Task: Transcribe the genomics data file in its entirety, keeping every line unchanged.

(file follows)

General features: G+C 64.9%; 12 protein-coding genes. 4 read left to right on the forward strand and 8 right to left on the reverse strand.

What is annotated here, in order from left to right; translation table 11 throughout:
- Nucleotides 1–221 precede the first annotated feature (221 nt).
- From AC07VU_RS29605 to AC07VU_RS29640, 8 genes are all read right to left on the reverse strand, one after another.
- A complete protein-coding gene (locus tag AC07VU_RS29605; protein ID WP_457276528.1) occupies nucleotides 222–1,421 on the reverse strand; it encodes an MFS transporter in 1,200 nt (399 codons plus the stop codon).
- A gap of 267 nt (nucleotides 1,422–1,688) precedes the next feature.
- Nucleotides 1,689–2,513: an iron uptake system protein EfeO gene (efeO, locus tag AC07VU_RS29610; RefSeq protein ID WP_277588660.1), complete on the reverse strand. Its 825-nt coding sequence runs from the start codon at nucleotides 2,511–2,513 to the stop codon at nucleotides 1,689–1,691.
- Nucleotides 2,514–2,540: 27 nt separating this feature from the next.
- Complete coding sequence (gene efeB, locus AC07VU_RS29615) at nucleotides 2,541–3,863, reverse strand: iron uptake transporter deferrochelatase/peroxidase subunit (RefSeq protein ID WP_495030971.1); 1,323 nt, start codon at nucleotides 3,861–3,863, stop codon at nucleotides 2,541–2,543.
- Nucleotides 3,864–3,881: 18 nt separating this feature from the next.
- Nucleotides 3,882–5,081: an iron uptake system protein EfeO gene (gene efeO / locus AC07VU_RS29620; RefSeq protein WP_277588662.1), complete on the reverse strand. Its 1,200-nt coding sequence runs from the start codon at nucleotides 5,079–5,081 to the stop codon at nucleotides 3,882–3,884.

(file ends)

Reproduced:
General features: G+C 64.9%; 12 protein-coding genes. 4 read left to right on the forward strand and 8 right to left on the reverse strand.

What is annotated here, in order from left to right; translation table 11 throughout:
- Nucleotides 1–221 precede the first annotated feature (221 nt).
- From AC07VU_RS29605 to AC07VU_RS29640, 8 genes are all read right to left on the reverse strand, one after another.
- A complete protein-coding gene (locus tag AC07VU_RS29605; protein ID WP_457276528.1) occupies nucleotides 222–1,421 on the reverse strand; it encodes an MFS transporter in 1,200 nt (399 codons plus the stop codon).
- A gap of 267 nt (nucleotides 1,422–1,688) precedes the next feature.
- Nucleotides 1,689–2,513: an iron uptake system protein EfeO gene (efeO, locus tag AC07VU_RS29610; RefSeq protein ID WP_277588660.1), complete on the reverse strand. Its 825-nt coding sequence runs from the start codon at nucleotides 2,511–2,513 to the stop codon at nucleotides 1,689–1,691.
- Nucleotides 2,514–2,540: 27 nt separating this feature from the next.
- Complete coding sequence (gene efeB, locus AC07VU_RS29615) at nucleotides 2,541–3,863, reverse strand: iron uptake transporter deferrochelatase/peroxidase subunit (RefSeq protein ID WP_495030971.1); 1,323 nt, start codon at nucleotides 3,861–3,863, stop codon at nucleotides 2,541–2,543.
- Nucleotides 3,864–3,881: 18 nt separating this feature from the next.
- Nucleotides 3,882–5,081: an iron uptake system protein EfeO gene (gene efeO / locus AC07VU_RS29620; RefSeq protein WP_277588662.1), complete on the reverse strand. Its 1,200-nt coding sequence runs from the start codon at nucleotides 5,079–5,081 to the stop codon at nucleotides 3,882–3,884.